Separately, Merrill Lynch Commodities Inc. agreed to pay a fine of US $75,000 to settle a disciplinary proceeding by the New York Mercantile Exchange. A NYMEX business conduct committee charged that during one trade date, September 24, 2018, the firm maintained positions in excess of its hedge exemption in October 2018 Henry Hub Natural Gas futures. In accepting the firm’s settlement, the NYMEX BCC noted that Merrill Lynch had two other position limit violations during the prior two years. Arches Asset Management LLC also resolved allegations of position limit violations on the Chicago Board of Trade by settling two disciplinary actions for fines totaling US $55,000 and disgorgement of $966.

Finally, Hongfeng Wang (Hongfeng) settled disciplinary actions by the Commodity Exchange, Inc. and NYMEX claiming that from May 10 to 12, 2017, traders he employed executed trades between accounts he owned, without waiting at least five seconds between the placement of an order on one side of the market, and an order on the other side. The exchanges charged Hongfeng with impermissible wash trades and engaging in prearranged and noncompetitive trades. To resolve this matter, Hongfeng agreed to pay a total fine to both exchanges of US $30,000 and serve a six-month all CME Group-exchange access prohibition.


  • Subject of CFTC Foreign Corrupt Practices Probe Self-Discloses: Last month the Division of Enforcement of the Commodity Futures Trading Commission publicized a new initiative aimed at encouraging non-CFTC registrants to voluntarily self-report violations of the Commodity Exchange Act – the principle law overseen by the CFTC – involving foreign corrupt practices. According to the Division, it would recommended to the Commission a resolution of their wrongdoing “with no civil penalty, absent aggravating circumstances involving the nature of the offender or the seriousness of the offense” for non-registrants who self-reported such violations, fully cooperated with the CFTC, and remediated their violations. At the time it was unclear what might have prompted the unexpected introduction of this new policy more than 40 years after the adoption of the Foreign Corrupt Practices Act in 1977 – three years after the authorization of the CFTC.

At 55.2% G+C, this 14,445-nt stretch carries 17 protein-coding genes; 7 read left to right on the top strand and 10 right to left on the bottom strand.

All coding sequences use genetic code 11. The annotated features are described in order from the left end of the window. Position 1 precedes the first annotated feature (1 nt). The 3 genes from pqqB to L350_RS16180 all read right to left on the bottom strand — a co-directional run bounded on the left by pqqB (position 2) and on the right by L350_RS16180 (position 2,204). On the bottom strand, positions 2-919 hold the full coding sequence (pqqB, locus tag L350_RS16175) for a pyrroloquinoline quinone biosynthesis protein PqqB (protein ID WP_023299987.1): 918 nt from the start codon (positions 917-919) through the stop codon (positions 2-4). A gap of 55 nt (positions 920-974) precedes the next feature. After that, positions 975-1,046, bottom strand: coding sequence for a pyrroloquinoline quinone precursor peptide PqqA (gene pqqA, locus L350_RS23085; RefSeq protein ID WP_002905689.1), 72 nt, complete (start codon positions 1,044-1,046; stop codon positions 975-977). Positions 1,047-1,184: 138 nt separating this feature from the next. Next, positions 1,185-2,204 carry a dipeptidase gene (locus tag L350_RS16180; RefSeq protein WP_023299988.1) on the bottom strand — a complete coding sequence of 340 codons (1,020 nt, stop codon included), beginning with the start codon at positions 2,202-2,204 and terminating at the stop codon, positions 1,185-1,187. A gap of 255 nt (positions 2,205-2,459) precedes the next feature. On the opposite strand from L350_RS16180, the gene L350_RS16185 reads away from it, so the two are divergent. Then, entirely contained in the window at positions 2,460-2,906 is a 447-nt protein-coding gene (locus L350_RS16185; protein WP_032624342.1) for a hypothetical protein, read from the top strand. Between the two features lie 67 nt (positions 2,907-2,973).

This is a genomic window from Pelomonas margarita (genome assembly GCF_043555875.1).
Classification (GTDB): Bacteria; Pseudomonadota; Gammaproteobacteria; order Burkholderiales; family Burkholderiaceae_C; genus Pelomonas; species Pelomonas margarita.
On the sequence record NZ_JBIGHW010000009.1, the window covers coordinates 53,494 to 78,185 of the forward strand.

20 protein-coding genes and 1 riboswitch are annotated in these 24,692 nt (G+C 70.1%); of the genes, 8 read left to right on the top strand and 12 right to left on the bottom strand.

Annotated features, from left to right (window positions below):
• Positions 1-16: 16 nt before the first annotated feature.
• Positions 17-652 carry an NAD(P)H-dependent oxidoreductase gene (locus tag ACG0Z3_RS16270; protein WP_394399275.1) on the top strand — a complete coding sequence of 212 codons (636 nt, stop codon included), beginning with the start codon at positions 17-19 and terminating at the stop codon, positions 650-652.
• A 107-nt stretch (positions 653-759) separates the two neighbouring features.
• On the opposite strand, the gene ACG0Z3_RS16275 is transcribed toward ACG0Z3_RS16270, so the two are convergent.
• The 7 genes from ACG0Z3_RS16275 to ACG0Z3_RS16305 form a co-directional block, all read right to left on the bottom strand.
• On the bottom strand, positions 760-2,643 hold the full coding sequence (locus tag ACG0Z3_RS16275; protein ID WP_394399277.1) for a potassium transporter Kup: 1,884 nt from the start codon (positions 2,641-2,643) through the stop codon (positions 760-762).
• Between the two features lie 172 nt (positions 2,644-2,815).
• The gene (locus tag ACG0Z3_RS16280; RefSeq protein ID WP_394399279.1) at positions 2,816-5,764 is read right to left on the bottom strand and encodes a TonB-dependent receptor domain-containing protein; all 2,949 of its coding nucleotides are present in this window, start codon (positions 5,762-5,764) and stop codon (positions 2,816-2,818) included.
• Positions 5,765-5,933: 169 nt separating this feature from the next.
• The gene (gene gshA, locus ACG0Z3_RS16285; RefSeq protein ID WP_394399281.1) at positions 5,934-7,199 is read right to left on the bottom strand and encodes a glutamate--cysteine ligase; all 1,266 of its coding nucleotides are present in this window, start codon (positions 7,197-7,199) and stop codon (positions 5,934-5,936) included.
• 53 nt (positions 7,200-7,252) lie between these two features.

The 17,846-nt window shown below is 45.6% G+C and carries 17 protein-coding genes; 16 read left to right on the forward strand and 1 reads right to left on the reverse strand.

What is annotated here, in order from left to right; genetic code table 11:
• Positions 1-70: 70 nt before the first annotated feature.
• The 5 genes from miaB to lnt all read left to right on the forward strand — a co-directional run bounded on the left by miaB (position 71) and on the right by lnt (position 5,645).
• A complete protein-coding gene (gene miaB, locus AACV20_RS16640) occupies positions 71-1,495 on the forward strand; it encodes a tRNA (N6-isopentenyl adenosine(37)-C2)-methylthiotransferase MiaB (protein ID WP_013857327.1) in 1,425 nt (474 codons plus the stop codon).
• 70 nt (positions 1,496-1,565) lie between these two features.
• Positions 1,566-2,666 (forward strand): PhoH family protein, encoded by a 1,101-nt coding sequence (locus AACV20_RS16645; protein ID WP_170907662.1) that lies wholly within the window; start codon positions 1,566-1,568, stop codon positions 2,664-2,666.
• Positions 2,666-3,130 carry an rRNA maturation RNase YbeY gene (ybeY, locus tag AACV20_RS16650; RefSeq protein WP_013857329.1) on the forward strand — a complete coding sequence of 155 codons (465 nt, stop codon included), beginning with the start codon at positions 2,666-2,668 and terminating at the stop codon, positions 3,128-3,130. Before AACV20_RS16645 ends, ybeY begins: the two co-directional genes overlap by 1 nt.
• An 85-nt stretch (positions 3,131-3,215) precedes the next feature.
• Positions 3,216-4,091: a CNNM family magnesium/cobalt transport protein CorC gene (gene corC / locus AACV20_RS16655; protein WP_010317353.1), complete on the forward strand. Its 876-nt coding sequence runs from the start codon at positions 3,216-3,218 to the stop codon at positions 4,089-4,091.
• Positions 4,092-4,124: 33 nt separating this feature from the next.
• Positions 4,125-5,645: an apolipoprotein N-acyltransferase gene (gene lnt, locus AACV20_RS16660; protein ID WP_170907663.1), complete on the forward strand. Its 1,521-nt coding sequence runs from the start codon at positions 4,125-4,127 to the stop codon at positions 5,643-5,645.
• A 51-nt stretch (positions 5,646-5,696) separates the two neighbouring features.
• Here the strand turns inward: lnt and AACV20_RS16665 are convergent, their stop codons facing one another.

Last week, the motivation may have become clearer when Glencore – one of the largest international firms involved with natural resources and the marketing of more than 90 commodities – announced it had been advised by the Commission it was subject to an investigation into whether it or its subsidiaries violated the CEA in connection with corrupt practices involving commodities. Previously, one Glencore group company was served with a subpoena by the US Department of Justice for documents and other records regarding its compliance with the FCPA in connection with the Group’s business in Nigeria, the Congo and Venezuela from 2007 through 2018. (Click here for background regarding the Department of Justice inquiry; click here for background regarding the Division’s new initiative.)

Legal Weeds: Last year, the CFTC determined not to bring an enforcement action at all against Deutsche Bank after the Commission brought and settled charges against one of its traders for purportedly mismarking his swap trading portfolio to disguise trading losses. The CFTC said it determined not to bring an enforcement action against Deutsche Bank in connection with this matter because of its “timely, voluntary self-disclosure” of the incident, full cooperation, and “proactive remediation efforts.” (Click here for more in the article “Ex-Bank Trader Fined US $350,000 and Banned From All CFTC Overseen Markets for Allegedly Concealing Swaps Trading Losses; Bank That Self-Reported, Cooperated and Remediated Receives Letter Closing Investigation” in the November 11, 2018 edition of Bridging the Week.)